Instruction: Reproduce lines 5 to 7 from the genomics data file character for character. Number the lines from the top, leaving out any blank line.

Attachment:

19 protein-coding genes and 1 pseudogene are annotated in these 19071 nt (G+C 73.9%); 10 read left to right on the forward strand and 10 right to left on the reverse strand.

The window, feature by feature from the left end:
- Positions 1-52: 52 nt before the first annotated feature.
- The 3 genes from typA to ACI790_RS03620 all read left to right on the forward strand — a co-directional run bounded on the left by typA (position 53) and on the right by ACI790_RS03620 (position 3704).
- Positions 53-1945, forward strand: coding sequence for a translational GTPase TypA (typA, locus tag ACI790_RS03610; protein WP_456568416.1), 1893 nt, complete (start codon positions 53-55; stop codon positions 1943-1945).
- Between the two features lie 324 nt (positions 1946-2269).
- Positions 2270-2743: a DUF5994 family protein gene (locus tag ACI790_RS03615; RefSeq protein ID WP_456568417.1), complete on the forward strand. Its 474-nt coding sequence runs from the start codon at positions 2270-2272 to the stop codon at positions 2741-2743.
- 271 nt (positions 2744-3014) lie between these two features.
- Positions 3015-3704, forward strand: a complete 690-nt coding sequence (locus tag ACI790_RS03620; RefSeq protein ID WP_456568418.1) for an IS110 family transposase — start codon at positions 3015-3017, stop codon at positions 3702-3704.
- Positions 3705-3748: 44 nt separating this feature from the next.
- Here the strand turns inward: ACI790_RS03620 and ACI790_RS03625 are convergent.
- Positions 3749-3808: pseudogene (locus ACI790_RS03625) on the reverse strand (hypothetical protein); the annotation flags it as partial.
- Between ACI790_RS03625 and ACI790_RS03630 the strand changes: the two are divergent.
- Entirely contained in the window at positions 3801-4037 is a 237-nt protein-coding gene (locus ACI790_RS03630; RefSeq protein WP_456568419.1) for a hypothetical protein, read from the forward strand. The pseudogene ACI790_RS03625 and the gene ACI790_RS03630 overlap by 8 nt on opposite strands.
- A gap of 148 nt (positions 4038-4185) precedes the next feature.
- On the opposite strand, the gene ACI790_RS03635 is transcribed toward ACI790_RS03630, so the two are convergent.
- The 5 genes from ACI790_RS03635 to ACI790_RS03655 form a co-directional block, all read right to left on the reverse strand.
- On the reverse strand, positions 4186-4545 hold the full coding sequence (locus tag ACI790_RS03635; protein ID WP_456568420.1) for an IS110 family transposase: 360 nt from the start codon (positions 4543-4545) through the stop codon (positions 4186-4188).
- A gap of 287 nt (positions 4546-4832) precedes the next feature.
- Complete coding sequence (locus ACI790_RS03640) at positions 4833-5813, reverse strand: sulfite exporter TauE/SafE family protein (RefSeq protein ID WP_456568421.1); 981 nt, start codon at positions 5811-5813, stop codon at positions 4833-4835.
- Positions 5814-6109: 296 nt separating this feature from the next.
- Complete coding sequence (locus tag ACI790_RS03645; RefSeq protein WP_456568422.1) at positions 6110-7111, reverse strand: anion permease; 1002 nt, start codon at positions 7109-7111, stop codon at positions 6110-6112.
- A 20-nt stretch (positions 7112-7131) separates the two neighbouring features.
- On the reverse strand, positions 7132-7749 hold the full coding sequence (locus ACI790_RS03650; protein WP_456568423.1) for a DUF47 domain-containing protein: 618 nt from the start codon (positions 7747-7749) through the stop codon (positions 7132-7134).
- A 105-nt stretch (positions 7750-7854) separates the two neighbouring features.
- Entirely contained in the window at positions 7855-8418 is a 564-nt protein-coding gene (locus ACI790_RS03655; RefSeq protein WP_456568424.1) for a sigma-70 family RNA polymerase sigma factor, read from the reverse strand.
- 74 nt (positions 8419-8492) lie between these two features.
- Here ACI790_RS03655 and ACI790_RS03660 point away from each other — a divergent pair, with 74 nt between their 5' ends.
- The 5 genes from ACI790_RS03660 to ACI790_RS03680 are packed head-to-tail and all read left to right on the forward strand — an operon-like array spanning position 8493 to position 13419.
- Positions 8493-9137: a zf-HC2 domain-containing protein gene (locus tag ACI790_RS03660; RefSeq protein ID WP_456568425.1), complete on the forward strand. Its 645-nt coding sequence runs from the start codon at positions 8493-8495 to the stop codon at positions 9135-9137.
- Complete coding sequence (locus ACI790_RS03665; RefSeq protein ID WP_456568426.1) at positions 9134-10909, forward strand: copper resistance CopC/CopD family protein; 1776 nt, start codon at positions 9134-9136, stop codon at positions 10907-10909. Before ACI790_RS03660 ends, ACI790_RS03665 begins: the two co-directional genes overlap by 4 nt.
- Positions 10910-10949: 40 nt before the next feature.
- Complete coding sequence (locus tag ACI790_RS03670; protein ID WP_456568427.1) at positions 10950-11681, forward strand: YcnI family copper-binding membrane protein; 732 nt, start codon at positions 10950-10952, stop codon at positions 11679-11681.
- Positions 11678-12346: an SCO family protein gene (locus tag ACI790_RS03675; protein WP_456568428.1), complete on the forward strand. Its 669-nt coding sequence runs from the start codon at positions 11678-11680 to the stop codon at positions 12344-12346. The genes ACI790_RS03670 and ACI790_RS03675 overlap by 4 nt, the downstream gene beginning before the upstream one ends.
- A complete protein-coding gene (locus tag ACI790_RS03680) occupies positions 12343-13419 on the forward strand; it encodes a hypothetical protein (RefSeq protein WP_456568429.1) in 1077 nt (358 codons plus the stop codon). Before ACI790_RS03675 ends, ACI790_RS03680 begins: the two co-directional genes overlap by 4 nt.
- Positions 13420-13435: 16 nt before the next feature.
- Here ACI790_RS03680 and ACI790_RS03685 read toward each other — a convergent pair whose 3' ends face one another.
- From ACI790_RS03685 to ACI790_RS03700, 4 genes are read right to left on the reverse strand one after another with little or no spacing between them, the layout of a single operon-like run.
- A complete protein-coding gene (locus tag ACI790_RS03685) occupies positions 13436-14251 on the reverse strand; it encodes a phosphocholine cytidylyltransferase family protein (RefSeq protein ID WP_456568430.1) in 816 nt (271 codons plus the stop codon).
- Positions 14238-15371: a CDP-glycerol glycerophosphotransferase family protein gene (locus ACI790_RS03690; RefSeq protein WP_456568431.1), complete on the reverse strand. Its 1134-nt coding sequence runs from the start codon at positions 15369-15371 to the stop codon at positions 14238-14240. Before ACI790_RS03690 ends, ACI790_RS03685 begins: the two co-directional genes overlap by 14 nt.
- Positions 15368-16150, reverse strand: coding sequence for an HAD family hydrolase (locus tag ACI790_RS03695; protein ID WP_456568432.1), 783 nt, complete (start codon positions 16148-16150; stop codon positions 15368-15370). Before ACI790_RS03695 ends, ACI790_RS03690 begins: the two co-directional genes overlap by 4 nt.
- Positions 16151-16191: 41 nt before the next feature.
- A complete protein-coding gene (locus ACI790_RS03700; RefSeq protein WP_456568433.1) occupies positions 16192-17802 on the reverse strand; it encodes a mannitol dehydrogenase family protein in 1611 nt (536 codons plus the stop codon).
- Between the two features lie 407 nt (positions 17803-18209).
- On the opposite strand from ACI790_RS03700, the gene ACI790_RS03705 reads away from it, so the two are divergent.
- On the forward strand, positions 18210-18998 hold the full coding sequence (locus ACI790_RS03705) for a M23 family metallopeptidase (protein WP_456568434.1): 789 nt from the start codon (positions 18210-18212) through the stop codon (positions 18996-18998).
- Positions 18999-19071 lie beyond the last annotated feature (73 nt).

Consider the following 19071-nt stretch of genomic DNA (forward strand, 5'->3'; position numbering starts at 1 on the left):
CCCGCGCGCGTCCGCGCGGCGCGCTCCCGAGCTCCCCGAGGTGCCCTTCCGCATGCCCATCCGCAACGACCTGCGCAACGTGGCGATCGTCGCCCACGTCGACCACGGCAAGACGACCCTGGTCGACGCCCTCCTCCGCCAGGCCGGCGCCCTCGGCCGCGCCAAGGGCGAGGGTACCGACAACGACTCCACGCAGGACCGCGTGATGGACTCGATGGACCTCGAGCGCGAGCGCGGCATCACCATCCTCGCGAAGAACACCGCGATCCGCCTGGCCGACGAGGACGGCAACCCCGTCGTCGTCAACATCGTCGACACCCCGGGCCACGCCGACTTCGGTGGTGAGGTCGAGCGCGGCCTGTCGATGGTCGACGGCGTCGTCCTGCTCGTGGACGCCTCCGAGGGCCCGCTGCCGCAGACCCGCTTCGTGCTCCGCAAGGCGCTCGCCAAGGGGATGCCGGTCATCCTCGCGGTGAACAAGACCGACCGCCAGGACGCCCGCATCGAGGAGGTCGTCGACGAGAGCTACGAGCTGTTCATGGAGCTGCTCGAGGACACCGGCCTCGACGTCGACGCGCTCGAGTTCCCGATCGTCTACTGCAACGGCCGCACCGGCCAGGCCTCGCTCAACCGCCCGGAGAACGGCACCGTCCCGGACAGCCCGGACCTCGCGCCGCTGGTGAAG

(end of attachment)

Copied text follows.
- Positions 53-1945, forward strand: coding sequence for a translational GTPase TypA (typA, locus tag ACI790_RS03610; protein WP_456568416.1), 1893 nt, complete (start codon positions 53-55; stop codon positions 1943-1945).
- Between the two features lie 324 nt (positions 1946-2269).
- Positions 2270-2743: a DUF5994 family protein gene (locus tag ACI790_RS03615; RefSeq protein ID WP_456568417.1), complete on the forward strand. Its 474-nt coding sequence runs from the start codon at positions 2270-2272 to the stop codon at positions 2741-2743.